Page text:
University of Auckland: Screen Production summer course
100% Rating
(8 Reviews)

University of Auckland: Screen Production summer course

Structured around a practical production process based on professional television industry practice, Screen Tools is a hands-on course designed to set you up with the tools you need to launch your career in film, television and digital media industries.

You will work in a team to develop a complete short episodic drama. From script production to post production you will experience the entire process, developing your creative and technical skills in drama scripting, acting, directing and producing.

You will have access to our high-end production and editing equipment and facilities to produce multi-camera recorded scenes in our television studio, as well as shooting on location in the beautiful harbourside city of Auckland.

Course field trips include a visit to the Hobbiton movie set, and a visit to the Academy Award winning Weta Workshop.

Locations
Oceania » New Zealand » Auckland
Oceania » New Zealand
Program Type
Direct Enrollment
Subject Areas
Degree Level
Bachelors
Timeframe
Summer
Accommodation
Apartment
Language
English
Steps
Online Application
Language Requirement
Currency
USD
Price Details
NZ$6,150 (US$4,235*). Includes tuition, accommodation, travel insurance and field trips (including field-trip related transport/flights and activities).
*Exchange rate as at May 2017.

Questions & Answers

Program Reviews

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Program Reviews (8)

Default avatar
Victoria
Female
20 years old
United States
Liberty University

Screen Tools--An Incredible Experience

10/10

I had dreamed about coming to New Zealand for years, but actually traveling and studying in this program was an entirely different (and yes, better) experience than what I expected. As an international student in the University of Auckland, even for only four weeks, I was faced with the challenges of living in a city twenty hours away from home by plane. However, Auckland--and New Zealand in general--is one of the safest places I've visited. As a country, it is astoundingly beautiful and welcoming to the traveler. The terrain differs distinctly from north to south, east to west, and there is always more to explore.

As for the program itself, the goals and perspectives of the staff made for a friendly learning environment, which is unique especially within filmmaking. We were encouraged to make mistakes and learn from them, truly "learning by doing," because the goals of the staff were to see us improve, and they believed in us enough to mentor us. I worked as one of two directors in our film groups, and I quickly learned the value of collaboration. Every job within a film or television show exists for a reason, and learning to work with people I had never met before--even as they were figuring out their roles--was a challenging and rewarding experience. By the end of the course each of the two groups had produced two scenes written by our convener John Callen, one scene written by the group, and one full short film created, produced, and edited by the two groups in tandem. However, I think one of the most incredible outcomes of the course was seeing how much we improved in four weeks, going from a clustered group of individuals from all around the world, to a fully-functioning team of filmmakers.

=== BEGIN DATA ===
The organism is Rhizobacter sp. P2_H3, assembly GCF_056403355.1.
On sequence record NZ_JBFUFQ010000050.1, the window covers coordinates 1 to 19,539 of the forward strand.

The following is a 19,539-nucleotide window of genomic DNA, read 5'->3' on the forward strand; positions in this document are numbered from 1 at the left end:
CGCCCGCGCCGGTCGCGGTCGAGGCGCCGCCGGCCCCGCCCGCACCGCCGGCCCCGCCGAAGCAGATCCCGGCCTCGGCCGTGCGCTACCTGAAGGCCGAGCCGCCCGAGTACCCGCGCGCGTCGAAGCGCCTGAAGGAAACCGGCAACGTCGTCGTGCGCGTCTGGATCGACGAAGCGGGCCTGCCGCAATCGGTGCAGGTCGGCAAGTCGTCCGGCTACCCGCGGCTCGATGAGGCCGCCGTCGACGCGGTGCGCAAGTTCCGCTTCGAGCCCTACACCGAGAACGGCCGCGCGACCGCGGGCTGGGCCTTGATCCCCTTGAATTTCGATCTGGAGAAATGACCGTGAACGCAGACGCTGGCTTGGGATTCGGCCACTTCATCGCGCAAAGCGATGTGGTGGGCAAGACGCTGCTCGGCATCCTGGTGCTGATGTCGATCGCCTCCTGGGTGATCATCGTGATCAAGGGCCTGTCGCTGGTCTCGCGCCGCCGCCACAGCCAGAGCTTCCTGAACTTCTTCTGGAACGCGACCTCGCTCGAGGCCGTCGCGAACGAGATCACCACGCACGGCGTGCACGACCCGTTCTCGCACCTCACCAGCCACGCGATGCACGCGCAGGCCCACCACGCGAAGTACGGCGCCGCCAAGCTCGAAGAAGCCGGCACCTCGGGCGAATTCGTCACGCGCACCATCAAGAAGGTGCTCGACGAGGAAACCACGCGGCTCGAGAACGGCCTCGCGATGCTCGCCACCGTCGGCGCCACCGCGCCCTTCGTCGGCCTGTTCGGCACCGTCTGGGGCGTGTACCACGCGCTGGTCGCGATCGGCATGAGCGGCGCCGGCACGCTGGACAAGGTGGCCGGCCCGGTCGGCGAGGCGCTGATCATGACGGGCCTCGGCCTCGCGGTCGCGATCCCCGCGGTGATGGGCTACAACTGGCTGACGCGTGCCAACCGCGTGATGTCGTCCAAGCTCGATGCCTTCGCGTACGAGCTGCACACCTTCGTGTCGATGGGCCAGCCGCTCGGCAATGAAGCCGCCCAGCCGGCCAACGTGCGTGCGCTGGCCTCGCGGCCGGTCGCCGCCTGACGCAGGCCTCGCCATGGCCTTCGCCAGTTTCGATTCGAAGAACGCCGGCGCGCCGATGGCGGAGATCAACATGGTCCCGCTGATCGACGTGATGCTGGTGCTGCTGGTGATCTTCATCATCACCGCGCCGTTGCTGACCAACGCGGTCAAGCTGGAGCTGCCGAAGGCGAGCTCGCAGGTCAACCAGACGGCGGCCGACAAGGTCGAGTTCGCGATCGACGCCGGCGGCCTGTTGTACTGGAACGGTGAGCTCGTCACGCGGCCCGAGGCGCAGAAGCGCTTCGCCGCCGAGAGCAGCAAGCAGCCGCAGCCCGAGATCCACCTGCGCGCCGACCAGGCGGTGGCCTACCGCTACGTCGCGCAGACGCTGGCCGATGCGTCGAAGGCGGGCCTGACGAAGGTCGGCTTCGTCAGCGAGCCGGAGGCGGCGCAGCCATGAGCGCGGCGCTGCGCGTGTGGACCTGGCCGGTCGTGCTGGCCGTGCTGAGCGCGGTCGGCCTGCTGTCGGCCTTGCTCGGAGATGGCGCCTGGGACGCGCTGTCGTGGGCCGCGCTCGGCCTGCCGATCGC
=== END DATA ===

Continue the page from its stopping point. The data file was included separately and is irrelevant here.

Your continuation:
In addition, we had the opportunity to take a few field trips. As a Lord of the Rings fan, I thoroughly enjoyed visiting Hobbiton. Wellington satisfied not only my fandom but a lot of my questions about the production and post production process as we visited Park Road Post Production, Weta Workshop, and Roxy Theater. Our impromptu visit to Shortland Street at the end of the course was an absolute treat in watching professionals do on a much larger and faster scale what we were trying to achieve at the university. We also had the opportunity to hear from and converse with Damon Andrews and Rachel Jean, both professionals within the New Zealand television industry, whose insights were extremely helpful. Most of all, we had the opportunity to learn from a professional throughout the four weeks of the course. John Callen is filled with filmmaking knowledge, and he thoroughly believes in the students he teaches. One of my favorite memories is riding the bus up to Hobbiton and sitting next to John, discussing everything from his experiences on The Hobbit trilogy to filmmaking tips to our families.